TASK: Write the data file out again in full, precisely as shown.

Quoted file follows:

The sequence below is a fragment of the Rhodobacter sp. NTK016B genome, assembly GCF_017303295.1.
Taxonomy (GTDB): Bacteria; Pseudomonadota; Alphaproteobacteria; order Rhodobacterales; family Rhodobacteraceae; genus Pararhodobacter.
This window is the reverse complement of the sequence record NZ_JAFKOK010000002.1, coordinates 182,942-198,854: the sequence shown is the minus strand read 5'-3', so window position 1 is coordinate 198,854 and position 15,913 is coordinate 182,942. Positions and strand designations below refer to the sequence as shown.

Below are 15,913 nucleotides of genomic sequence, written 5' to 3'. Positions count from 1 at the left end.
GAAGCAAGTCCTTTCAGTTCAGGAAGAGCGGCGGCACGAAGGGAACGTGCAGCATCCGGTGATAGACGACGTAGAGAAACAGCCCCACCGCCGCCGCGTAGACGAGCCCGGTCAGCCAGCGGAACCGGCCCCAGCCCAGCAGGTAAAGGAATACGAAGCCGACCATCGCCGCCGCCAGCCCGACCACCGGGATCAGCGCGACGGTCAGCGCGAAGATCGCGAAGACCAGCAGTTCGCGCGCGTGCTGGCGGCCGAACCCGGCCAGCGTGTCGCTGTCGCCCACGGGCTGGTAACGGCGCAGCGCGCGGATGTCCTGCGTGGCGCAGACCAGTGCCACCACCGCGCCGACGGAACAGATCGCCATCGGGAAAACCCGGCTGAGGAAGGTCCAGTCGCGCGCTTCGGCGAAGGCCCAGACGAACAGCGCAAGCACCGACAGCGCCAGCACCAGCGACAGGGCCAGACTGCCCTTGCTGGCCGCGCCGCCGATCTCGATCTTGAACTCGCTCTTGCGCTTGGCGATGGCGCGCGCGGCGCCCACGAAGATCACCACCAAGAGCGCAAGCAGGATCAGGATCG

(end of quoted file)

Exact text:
The sequence below is a fragment of the Rhodobacter sp. NTK016B genome, assembly GCF_017303295.1.
Taxonomy (GTDB): Bacteria; Pseudomonadota; Alphaproteobacteria; order Rhodobacterales; family Rhodobacteraceae; genus Pararhodobacter.
This window is the reverse complement of the sequence record NZ_JAFKOK010000002.1, coordinates 182,942-198,854: the sequence shown is the minus strand read 5'-3', so window position 1 is coordinate 198,854 and position 15,913 is coordinate 182,942. Positions and strand designations below refer to the sequence as shown.

Below are 15,913 nucleotides of genomic sequence, written 5' to 3'. Positions count from 1 at the left end.
GAAGCAAGTCCTTTCAGTTCAGGAAGAGCGGCGGCACGAAGGGAACGTGCAGCATCCGGTGATAGACGACGTAGAGAAACAGCCCCACCGCCGCCGCGTAGACGAGCCCGGTCAGCCAGCGGAACCGGCCCCAGCCCAGCAGGTAAAGGAATACGAAGCCGACCATCGCCGCCGCCAGCCCGACCACCGGGATCAGCGCGACGGTCAGCGCGAAGATCGCGAAGACCAGCAGTTCGCGCGCGTGCTGGCGGCCGAACCCGGCCAGCGTGTCGCTGTCGCCCACGGGCTGGTAACGGCGCAGCGCGCGGATGTCCTGCGTGGCGCAGACCAGTGCCACCACCGCGCCGACGGAACAGATCGCCATCGGGAAAACCCGGCTGAGGAAGGTCCAGTCGCGCGCTTCGGCGAAGGCCCAGACGAACAGCGCAAGCACCGACAGCGCCAGCACCAGCGACAGGGCCAGACTGCCCTTGCTGGCCGCGCCGCCGATCTCGATCTTGAACTCGCTCTTGCGCTTGGCGATGGCGCGCGCGGCGCCCACGAAGATCACCACCAAGAGCGCAAGCAGGATCAGGATCG